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-   -   Converting Seamaster .40 to Speed 400 (http://www.rcuniverse.com/forum/glow-electric-conversions-132/2123382-converting-seamaster-40-speed-400-a.html)

airhead 08-27-2004 07:41 AM

Converting Seamaster .40 to Speed 400

I have plans for a Seamaster .40 glow plane (from AMA plans archives).

I was looking into the possibility of converting it to a Speed 400 electric plane.

Would I simply scale the plane down a certain percentage based on weight restrictions? Are there any "standard" conversions for doing making this type of conversion?

At this point, I only have plans (so I don't have any actual weight measurements). What would I be up against?



Matt Kirsch 08-30-2004 01:24 PM

RE: Converting Seamaster .40 to Speed 400
The only advice I can offer is, you should take a survey of typical Speed 400, and typical .40-size, planes. A pattern should start to emerge regarding size and weight, which you can use as targets for your scaled-down version.

airhead 09-01-2004 11:42 AM

RE: Converting Seamaster .40 to Speed 400
In attempts to take advantage of the park down the street from me, I have started embarking on a quest to shrink a .40 sized seaplane down into a Speed 400 electric seaplane.

I spent a day doing some calculations and have found that by scaling the plans for this plane down by 50%, I should be OK. It takes the wing area from 667.5" to 166.875" and keeps the aspect ratio the same (4.6354:1). The area is 25% of the original size (with the span and chord 50% of the original size). Thanks to Kinkos, I now have a scaled down set of plans.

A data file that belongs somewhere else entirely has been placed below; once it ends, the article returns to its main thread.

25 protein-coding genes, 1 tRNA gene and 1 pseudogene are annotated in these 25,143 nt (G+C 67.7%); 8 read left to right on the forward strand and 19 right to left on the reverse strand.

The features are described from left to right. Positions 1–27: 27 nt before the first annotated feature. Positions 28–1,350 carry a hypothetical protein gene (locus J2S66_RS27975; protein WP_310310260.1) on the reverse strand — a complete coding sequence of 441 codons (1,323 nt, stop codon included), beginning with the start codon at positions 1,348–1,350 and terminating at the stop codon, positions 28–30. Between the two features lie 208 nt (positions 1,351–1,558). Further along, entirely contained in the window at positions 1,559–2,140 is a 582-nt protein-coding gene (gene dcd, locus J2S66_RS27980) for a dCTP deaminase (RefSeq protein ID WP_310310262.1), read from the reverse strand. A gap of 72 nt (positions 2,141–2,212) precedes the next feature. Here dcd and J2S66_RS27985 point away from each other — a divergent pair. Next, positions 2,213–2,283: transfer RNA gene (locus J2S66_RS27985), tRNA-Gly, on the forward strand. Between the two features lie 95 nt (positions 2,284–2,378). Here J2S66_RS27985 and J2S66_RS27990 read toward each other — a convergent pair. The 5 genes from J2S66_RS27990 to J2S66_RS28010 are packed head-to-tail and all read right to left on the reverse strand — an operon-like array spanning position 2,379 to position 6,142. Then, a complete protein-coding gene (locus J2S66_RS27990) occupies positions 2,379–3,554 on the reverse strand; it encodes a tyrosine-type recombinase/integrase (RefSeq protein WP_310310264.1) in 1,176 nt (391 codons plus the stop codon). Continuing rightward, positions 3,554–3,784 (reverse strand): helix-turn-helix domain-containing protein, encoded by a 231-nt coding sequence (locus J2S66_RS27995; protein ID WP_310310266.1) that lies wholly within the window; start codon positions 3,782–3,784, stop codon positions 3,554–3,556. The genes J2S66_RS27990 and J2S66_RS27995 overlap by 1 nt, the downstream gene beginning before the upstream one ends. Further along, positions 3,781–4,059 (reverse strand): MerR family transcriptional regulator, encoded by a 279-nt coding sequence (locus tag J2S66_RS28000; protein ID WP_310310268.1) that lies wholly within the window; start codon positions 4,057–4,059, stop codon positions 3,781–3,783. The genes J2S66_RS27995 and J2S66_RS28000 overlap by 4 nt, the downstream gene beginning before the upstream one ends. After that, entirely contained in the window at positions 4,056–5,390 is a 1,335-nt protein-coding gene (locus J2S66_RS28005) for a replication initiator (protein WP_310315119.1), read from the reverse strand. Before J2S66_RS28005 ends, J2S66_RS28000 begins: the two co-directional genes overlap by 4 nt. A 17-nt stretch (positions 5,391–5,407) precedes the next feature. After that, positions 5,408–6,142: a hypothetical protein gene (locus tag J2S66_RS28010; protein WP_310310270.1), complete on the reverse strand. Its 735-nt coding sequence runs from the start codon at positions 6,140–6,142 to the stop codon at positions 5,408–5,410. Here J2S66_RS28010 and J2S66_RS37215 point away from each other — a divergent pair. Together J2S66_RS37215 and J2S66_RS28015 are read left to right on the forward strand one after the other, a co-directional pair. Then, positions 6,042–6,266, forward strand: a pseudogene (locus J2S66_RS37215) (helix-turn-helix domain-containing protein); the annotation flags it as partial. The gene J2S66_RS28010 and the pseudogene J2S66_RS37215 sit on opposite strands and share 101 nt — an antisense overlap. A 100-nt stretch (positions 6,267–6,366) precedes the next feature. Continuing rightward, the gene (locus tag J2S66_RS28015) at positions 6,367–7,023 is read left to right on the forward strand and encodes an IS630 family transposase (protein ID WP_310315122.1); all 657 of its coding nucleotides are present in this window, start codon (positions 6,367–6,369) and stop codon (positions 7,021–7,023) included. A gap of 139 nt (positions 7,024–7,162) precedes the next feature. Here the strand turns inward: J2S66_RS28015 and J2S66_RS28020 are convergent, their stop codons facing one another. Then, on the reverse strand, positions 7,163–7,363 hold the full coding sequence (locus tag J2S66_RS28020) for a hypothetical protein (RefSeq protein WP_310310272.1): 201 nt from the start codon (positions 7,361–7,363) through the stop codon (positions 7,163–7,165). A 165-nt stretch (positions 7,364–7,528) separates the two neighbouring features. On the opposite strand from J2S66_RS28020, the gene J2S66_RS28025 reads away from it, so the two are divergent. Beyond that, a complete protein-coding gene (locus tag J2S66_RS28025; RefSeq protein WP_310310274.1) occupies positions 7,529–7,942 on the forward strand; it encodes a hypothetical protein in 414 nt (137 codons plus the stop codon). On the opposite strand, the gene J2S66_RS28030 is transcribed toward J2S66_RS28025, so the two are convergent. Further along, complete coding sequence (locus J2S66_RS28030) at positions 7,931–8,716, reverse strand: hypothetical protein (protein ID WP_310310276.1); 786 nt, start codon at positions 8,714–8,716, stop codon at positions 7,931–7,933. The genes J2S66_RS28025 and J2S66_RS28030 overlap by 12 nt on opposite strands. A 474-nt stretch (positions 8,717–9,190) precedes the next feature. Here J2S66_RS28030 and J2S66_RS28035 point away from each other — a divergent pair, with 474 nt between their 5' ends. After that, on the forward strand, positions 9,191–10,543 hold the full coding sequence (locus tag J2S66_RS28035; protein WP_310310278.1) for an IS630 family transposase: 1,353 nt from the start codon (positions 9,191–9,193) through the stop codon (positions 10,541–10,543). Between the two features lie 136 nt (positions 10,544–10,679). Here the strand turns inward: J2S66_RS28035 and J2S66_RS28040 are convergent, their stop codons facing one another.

Do some research on the web, I came across this site (calculator): http://www.csd.net/~cgadd/eflight/calcs_gloconvert.htm

The chart states that a wing loading of 15 ounces / square foot is good for trainers and 20 ounces / square foot is good for sports planes. I would say that the seaplane I am looking to convert would be somewhere in the middle of a trainer and a sport plane. This has me shooting for a wing loading of about 17 ounces / square foot.

This would mean that I would need to come in at a weight of about 19.2 ounces (@ 1.2 pounds).

Now for my questions:

1) Do these calculations jive?
2) Are there any gross errors that I may have made?
3) Where are the best places to save weight when building?
4) Should I shoot for 1/16" sheeting over 1/8"?
5) Should I use stringers over sheeting?
6) What kind of covering?

Thanks - I'll keep any parties interested in this kind of weird conversion posted via this thread.


Greg Covey 09-01-2004 02:03 PM

RE: Converting Seamaster .40 to Speed 400
Hi Dan,

For your Speed 400 scale-down project, I would use the specs from the old Hobby Lobby Aventura flying boat. This used a direct drive Speed 400 motor with a 5x4 "Zagi" spoon prop on 8-cells.

The Aventura had a 43" wingspan, 34" length, and 333 sq. in. wingarea. The flying weight was around 26-28oz.

Many hop-ups exist for the Speed 400 size planes from longer can motors to brushless to lighter Lithium Polymer cells so don't be afraid if you miss your target. The dynamic range of electric power in this size of plane can easily solve any power or weight issues you run into.

staggerwing 09-01-2004 03:49 PM

RE: Converting Seamaster .40 to Speed 400
Look for plans for the old Ace Puddle Master. It has been published in one of the magazines but I don't remember which one. It is an small electric version of the Sea Master.

spyder0069 01-02-2005 08:11 PM

RE: Converting Seamaster .40 to Speed 400
Buy a Herr Aquastar. Meant for a .061 to .074 which would work fine with a speed 400 and lipoly's. Mine ROW's at the local lake with the norvel .061 with no problems.

Their Website:

spyder0069 01-02-2005 08:13 PM

RE: Converting Seamaster .40 to Speed 400
Doh almost forgot. I take the side pontoons off when I go to my field and it will ROG too! Looks funny skitching along the grass. I even do soft touch and goes with no problems. Always brings smiles to onlookers.

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